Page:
Two bits that I came across in my reading this week are sticking together in my head.
In his post, Imitation is the Saddest Form of Flattery, Pragmatic Dave talks about other publishers imitating what they do at the Pragmatic Bookshelf.
Andy and I have tried to think differently about publishing. We came to it knowing nothing about the industry. We did, however, know how to make projects work. So we took what we knew and applied the principles, if not the practices, to what we did.
Now other publishers are copying some of their innovations.
… surface-level imitation is flattering, but ultimately it’s unlikely to succeed. Behind the stuff that you see us doing, there’s an underlying philosophy and set of practices. They all reinforce each other.
Then I came across this in an old entry in my journal the other day (Aren’t journals wonderful?):
Your beliefs become your thoughts.
Your thoughts become your words.
Your words become your actions.
Your actions become your habits.
Your habits become your values.
Your values become your destiny.
(I’ve seen several variations on this quote. I came across this one in a workshop.)
Here’s how these two pieces are connected for me:
A while back, I talked to a group that implemented the workflow of Scrum. The applied some of the visibility practices.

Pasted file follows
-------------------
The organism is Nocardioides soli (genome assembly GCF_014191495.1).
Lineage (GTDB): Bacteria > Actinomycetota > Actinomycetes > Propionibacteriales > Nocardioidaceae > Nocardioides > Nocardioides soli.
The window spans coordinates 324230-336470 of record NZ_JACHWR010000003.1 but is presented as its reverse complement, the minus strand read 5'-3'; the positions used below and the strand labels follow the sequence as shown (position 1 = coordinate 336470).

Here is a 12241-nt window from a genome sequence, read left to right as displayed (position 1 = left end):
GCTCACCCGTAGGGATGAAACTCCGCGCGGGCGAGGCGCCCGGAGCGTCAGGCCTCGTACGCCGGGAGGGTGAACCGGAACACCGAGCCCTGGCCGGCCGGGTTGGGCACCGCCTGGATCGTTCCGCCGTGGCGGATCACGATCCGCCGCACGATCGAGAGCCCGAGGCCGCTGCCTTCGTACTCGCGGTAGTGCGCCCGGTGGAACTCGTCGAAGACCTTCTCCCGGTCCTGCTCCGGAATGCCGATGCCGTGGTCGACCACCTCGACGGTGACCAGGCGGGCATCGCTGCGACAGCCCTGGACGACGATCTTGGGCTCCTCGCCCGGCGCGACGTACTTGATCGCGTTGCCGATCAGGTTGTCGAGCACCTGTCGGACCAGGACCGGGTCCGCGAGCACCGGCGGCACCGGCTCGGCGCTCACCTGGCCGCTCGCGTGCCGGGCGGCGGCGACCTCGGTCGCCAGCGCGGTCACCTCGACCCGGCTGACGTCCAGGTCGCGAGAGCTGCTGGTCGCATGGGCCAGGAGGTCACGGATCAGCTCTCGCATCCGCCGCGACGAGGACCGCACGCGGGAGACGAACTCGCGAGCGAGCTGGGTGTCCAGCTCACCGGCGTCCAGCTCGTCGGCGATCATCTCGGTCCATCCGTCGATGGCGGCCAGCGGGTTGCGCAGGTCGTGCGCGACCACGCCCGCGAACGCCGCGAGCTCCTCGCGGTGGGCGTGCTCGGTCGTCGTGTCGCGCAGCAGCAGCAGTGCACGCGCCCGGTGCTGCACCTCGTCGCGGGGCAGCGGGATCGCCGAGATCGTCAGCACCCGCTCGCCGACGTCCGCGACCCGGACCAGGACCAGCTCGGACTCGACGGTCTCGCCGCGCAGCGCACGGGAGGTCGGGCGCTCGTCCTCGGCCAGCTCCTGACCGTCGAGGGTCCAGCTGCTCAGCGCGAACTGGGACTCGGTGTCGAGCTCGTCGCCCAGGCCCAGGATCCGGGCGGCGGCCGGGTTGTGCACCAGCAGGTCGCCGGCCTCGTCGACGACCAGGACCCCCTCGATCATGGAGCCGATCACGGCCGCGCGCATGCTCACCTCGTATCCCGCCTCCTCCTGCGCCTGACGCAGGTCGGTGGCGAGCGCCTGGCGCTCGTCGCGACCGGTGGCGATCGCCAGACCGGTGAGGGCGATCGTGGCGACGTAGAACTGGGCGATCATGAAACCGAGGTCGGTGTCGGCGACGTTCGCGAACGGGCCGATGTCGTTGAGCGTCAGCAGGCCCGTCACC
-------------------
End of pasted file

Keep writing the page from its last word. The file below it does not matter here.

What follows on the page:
The teams aren’t self-organizing or applying inspect-and-adapt practices that work with, and reinforce the workflow part of Scrum. They’re missing some of the practices I associate with Agile software development.
And, practices are built on principles. Principles are an expression of beliefs and values, as is corporate culture.
From what I’ve gleaned, many of practices this company isn’t doing rest on values that are outside of the dominant culture of the company.
It doesn’t make sense to transfer practices without examining fit. Some practices may transfer well within the existing culture and others won’t. The reinforcing effect that a set of practices have won’t be there.
And the effort, energy, and time involved in changing culture isn’t trivial. The benefits of a new practice may not outweigh the cost of culture change. (This assumes that existing practices are achieving acceptable ROI for the company—which in many cases of top-down, mandated adoption of Agile methods seems not to be the case.)